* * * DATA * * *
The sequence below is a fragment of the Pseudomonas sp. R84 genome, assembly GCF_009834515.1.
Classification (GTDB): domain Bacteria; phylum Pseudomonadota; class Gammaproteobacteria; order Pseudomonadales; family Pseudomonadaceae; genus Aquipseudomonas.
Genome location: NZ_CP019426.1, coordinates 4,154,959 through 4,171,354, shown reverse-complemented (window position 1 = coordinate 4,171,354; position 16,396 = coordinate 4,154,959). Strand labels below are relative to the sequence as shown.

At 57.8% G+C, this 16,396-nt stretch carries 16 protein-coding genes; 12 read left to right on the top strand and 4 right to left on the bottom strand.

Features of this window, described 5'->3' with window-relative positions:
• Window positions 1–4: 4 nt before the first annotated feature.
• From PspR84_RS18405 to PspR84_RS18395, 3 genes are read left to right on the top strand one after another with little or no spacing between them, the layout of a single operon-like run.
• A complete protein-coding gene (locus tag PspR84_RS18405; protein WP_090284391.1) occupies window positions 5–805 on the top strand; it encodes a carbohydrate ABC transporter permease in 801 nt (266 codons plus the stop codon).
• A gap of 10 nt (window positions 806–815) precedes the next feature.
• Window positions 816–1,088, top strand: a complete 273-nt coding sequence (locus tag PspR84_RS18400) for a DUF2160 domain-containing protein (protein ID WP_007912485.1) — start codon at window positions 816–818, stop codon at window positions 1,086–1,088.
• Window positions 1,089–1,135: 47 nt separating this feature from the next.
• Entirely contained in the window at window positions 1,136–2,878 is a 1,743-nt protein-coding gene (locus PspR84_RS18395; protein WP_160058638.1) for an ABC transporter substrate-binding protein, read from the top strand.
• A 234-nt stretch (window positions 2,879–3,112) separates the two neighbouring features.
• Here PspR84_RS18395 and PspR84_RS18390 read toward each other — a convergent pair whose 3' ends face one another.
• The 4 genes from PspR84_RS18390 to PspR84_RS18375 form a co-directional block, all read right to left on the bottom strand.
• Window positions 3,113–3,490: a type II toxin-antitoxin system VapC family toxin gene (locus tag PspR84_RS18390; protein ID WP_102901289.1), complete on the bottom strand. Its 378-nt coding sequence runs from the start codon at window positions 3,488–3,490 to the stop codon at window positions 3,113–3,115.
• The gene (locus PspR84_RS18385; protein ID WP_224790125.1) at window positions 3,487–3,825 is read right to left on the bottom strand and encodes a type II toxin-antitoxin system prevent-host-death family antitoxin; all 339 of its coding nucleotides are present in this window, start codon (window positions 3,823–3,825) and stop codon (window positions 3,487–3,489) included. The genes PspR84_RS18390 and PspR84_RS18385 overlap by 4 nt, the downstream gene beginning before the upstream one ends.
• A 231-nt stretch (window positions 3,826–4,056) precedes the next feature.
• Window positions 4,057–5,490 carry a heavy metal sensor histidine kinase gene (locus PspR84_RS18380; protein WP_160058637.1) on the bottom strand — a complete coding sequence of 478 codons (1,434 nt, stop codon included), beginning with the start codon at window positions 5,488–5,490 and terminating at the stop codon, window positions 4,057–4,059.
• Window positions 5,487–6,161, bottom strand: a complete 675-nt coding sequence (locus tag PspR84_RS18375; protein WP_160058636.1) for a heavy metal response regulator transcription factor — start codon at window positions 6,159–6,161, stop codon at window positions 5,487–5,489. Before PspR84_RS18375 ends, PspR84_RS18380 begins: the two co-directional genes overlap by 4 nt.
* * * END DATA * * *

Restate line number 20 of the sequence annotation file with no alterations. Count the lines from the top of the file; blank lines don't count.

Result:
• Window positions 5,487–6,161, bottom strand: a complete 675-nt coding sequence (locus tag PspR84_RS18375; protein WP_160058636.1) for a heavy metal response regulator transcription factor — start codon at window positions 6,159–6,161, stop codon at window positions 5,487–5,489. Before PspR84_RS18375 ends, PspR84_RS18380 begins: the two co-directional genes overlap by 4 nt.